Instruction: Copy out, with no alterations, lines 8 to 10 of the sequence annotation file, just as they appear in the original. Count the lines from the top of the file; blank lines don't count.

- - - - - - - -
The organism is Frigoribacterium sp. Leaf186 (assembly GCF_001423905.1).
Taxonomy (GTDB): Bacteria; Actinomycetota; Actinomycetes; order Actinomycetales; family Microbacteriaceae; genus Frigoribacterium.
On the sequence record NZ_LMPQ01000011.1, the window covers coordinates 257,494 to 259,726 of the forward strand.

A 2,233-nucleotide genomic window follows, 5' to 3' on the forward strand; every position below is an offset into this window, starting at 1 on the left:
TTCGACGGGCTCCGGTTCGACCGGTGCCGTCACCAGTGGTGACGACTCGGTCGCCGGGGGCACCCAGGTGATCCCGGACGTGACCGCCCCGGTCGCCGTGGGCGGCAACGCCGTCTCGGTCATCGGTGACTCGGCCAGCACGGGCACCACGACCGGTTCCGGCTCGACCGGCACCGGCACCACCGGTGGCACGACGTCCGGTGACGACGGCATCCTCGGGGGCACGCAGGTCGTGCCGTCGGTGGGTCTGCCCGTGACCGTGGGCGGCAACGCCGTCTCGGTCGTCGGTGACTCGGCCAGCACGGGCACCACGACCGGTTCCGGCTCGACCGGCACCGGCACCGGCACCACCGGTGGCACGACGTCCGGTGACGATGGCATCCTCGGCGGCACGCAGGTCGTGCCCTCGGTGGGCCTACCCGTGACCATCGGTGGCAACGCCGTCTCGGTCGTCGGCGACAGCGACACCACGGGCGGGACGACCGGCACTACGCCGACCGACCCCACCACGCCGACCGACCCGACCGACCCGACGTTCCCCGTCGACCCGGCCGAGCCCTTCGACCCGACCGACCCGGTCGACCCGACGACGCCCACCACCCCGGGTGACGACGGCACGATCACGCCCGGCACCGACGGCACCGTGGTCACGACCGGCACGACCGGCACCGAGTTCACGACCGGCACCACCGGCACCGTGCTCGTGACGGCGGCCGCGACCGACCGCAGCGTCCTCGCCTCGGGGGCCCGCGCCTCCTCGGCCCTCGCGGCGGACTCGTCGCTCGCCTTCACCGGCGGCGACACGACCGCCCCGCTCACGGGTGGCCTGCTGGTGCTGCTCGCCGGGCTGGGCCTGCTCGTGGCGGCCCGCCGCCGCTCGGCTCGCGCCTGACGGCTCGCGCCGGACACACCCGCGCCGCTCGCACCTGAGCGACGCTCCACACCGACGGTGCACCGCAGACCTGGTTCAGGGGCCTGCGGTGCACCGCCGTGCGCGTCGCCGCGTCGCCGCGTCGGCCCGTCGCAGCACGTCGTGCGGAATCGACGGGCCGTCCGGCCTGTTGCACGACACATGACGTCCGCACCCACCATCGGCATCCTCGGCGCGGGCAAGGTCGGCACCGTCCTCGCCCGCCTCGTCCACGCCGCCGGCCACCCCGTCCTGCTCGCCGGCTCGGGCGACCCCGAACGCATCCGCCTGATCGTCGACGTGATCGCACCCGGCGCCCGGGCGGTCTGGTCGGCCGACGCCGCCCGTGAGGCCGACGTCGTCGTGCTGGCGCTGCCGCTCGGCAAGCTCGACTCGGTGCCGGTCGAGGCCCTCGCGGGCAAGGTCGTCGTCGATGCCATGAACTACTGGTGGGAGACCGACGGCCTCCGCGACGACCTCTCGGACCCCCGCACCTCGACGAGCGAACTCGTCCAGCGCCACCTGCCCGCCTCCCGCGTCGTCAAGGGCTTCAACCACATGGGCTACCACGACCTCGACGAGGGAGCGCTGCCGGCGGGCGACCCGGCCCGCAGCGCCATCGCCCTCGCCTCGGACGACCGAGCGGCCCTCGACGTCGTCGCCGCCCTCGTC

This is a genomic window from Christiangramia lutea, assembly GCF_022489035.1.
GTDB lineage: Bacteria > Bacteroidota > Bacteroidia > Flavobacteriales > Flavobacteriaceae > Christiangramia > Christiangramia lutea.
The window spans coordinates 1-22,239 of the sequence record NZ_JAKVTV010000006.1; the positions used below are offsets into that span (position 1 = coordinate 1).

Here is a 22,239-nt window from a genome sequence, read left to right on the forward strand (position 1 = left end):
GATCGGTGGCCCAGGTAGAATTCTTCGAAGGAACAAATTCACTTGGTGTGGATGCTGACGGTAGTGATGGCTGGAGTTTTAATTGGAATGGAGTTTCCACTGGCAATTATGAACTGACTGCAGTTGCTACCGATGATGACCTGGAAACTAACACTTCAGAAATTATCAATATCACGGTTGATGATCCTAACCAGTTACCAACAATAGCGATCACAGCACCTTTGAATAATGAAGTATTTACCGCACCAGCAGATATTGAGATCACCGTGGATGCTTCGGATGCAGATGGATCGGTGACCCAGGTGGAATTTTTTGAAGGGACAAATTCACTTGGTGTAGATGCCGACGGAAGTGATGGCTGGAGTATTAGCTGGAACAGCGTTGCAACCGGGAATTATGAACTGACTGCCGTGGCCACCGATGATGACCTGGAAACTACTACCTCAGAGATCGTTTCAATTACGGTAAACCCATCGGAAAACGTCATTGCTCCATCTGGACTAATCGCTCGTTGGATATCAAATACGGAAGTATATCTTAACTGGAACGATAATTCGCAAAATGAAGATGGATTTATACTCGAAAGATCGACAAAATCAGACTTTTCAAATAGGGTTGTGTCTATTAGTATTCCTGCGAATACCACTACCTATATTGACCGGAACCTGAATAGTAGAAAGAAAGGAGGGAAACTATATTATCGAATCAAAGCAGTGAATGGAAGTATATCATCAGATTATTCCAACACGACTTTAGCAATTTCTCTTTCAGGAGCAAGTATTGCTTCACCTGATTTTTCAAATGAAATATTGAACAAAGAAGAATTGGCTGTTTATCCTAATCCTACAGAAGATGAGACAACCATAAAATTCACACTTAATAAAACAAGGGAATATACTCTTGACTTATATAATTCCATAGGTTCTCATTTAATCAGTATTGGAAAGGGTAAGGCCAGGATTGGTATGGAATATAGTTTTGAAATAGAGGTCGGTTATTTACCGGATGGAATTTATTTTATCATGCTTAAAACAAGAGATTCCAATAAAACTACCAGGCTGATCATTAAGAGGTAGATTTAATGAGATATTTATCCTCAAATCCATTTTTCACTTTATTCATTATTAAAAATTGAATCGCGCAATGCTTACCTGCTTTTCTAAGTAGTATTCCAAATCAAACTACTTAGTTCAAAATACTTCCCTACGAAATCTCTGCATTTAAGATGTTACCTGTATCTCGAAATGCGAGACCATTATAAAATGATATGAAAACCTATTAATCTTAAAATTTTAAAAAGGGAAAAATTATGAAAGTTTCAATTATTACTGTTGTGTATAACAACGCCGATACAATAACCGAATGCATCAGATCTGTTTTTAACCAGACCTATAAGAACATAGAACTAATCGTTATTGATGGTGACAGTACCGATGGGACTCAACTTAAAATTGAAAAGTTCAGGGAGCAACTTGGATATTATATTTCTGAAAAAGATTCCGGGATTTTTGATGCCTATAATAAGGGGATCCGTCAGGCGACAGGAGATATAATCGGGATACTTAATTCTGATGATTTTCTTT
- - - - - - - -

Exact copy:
The window spans coordinates 1-22,239 of the sequence record NZ_JAKVTV010000006.1; the positions used below are offsets into that span (position 1 = coordinate 1).

Here is a 22,239-nt window from a genome sequence, read left to right on the forward strand (position 1 = left end):
GATCGGTGGCCCAGGTAGAATTCTTCGAAGGAACAAATTCACTTGGTGTGGATGCTGACGGTAGTGATGGCTGGAGTTTTAATTGGAATGGAGTTTCCACTGGCAATTATGAACTGACTGCAGTTGCTACCGATGATGACCTGGAAACTAACACTTCAGAAATTATCAATATCACGGTTGATGATCCTAACCAGTTACCAACAATAGCGATCACAGCACCTTTGAATAATGAAGTATTTACCGCACCAGCAGATATTGAGATCACCGTGGATGCTTCGGATGCAGATGGATCGGTGACCCAGGTGGAATTTTTTGAAGGGACAAATTCACTTGGTGTAGATGCCGACGGAAGTGATGGCTGGAGTATTAGCTGGAACAGCGTTGCAACCGGGAATTATGAACTGACTGCCGTGGCCACCGATGATGACCTGGAAACTACTACCTCAGAGATCGTTTCAATTACGGTAAACCCATCGGAAAACGTCATTGCTCCATCTGGACTAATCGCTCGTTGGATATCAAATACGGAAGTATATCTTAACTGGAACGATAATTCGCAAAATGAAGATGGATTTATACTCGAAAGATCGACAAAATCAGACTTTTCAAATAGGGTTGTGTCTATTAGTATTCCTGCGAATACCACTACCTATATTGACCGGAACCTGAATAGTAGAAAGAAAGGAGGGAAACTATATTATCGAATCAAAGCAGTGAATGGAAGTATATCATCAGATTATTCCAACACGACTTTAGCAATTTCTCTTTCAGGAGCAAGTATTGCTTCACCTGATTTTTCAAATGAAATATTGAACAAAGAAGAATTGGCTGTTTATCCTAATCCTACAGAAGATGAGACAACCATAAAATTCACACTTAATAAAACAAGGGAATATACTCTTGACTTATATAATTCCATAGGTTCTCATTTAATCAGTATTGGAAAGGGTAAGGCCAGGATTGGTATGGAATATAGTTTTGAAATAGAGGTCGGTTATTTACCGGATGGAATTTATTTTATCATGCTTAAAACAAGAGATTCCAATAAAACTACCAGGCTGATCATTAAGAGGTAGATTTAATGAGATATTTATCCTCAAATCCATTTTTCACTTTATTCATTATTAAAAATTGAATCGCGCAATGCTTACCTGCTTTTCTAAGTAGTATTCCAAATCAAACTACTTAGTTCAAAATACTTCCCTACGAAATCTCTGCATTTAAGATGTTACCTGTATCTCGAAATGCGAGACCATTATAAAATGATATGAAAACCTATTAATCTTAAAATTTTAAAAAGGGAAAAATTATGAAAGTTTCAATTATTACTGTTGTGTATAACAACGCCGATACAATAACCGAATGCATCAGATCTGTTTTTAACCAGACCTATAAGAACATAGAACTAATCGTTATTGATGGTGACAGTACCGATGGGACTCAACTTAAAATTGAAAAGTTCAGGGAGCAACTTGGATATTATATTTCTGAAAAAGATTCCGGGATTTTTGATGCCTATAATAAGGGGATCCGTCAGGCGACAGGAGATATAATCGGGATACTTAATTCTGATGATTTTCTTT